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Volvo is working with NVIDIA to develop self-driving car tech by 2021

The chipmaker is also pairing with ZF and Hella on non-exclusive self-driving kits.
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With virtually every major car manufacturer dumping R&D money into the field, it looks like autonomous vehicles are going to be a thing whether we want them to or not. Early Tuesday morning NVIDIA and Volvo announced that they are redoubling their self-driving system efforts by teaming with a number of other companies to develop and distribute a proprietary autonomous AI platform by the start of the next decade.

First off, Volvo has gone in halfsies with Autoliv to create a new software development subsidiary called Zenuity. Volvo and NVIDIA have announced that they're teaming up with Zenuity to develop the next generation of self-driving vehicle systems which will be built on NVIDIA's Drive PX AI module.

This is the same module that Tesla already uses and which both Audi and Toyota have begun developing on. The system stitches together data from its camera and radar inputs, then compares what it senses to a known high-definition map to automatically plot a safe course around oncoming obstacles. Volvo hopes to have its production vehicles using these self-driving systems available for sale by 2021.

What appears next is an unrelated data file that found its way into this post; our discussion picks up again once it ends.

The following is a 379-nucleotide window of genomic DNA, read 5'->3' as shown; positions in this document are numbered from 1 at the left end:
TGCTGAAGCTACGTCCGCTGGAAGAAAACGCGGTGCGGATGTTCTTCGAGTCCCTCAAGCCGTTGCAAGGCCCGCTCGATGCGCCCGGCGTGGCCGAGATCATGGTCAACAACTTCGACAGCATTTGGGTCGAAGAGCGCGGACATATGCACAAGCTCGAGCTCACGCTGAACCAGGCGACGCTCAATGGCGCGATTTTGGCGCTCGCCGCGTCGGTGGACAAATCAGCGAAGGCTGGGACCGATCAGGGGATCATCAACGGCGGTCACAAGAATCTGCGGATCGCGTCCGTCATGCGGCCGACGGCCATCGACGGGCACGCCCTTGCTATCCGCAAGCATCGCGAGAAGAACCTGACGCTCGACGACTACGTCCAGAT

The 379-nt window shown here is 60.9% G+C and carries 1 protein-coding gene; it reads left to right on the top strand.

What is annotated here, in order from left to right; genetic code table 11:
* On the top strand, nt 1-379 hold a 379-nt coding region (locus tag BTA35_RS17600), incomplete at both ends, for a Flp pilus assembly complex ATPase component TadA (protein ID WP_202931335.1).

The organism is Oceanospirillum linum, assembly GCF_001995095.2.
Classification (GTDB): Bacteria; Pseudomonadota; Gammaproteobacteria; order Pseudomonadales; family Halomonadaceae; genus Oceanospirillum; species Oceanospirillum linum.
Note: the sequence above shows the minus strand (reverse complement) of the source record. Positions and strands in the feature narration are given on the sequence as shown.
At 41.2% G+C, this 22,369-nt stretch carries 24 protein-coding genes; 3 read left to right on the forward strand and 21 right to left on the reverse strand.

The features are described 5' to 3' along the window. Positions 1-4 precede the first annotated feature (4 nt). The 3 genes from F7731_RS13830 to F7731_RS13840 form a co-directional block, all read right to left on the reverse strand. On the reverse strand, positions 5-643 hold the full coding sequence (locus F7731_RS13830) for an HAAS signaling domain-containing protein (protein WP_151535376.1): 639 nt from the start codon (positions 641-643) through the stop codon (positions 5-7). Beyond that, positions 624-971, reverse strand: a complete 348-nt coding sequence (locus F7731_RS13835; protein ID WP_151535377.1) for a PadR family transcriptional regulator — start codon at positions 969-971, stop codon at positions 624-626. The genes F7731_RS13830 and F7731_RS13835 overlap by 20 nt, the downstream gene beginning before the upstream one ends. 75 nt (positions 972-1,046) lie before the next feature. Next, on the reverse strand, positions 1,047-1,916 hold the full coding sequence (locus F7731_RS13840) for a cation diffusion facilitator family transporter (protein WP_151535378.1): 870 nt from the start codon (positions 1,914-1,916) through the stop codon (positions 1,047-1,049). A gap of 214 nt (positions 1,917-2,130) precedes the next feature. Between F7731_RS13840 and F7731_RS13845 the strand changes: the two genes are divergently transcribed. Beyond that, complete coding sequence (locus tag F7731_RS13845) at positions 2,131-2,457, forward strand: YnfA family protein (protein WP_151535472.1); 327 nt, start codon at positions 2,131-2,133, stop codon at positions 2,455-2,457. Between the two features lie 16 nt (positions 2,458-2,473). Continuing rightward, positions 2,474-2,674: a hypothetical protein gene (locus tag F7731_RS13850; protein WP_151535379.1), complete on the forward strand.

NVIDIA also announced that it will be working with ZF and Hella, a pair of big name parts suppliers from Germany that produce vehicular camera and sensor systems, to develop a non-exclusive autonomous steering system. What's more, NVIDIA hopes that integrating additional autonomous safety features like automatic braking will help increase the scores of AI-equipped vehicles taking the DOT's New Car Assessment Program (NCAP) crash test safety certification.

This technology will help more than individual drivers. An increasing numbers of vehicles trading data with each other as they travel, why not have them talk to the infrastructure around them as well. "We'll be able to project traffic patterns," Danny Shapiro, Senior Director of Automotive at NVIDIA, said during a recent media briefing call. "We'll be able to protect areas of potential congestion and really work with infrastructure, vehicles and navigation systems to optimize traffic flow and ultimately reduce congestion."

"Looking through social media or websites or transit schedules, we'll be able to detect trends and see what's happening in communities and help people plan their journeys," he added.

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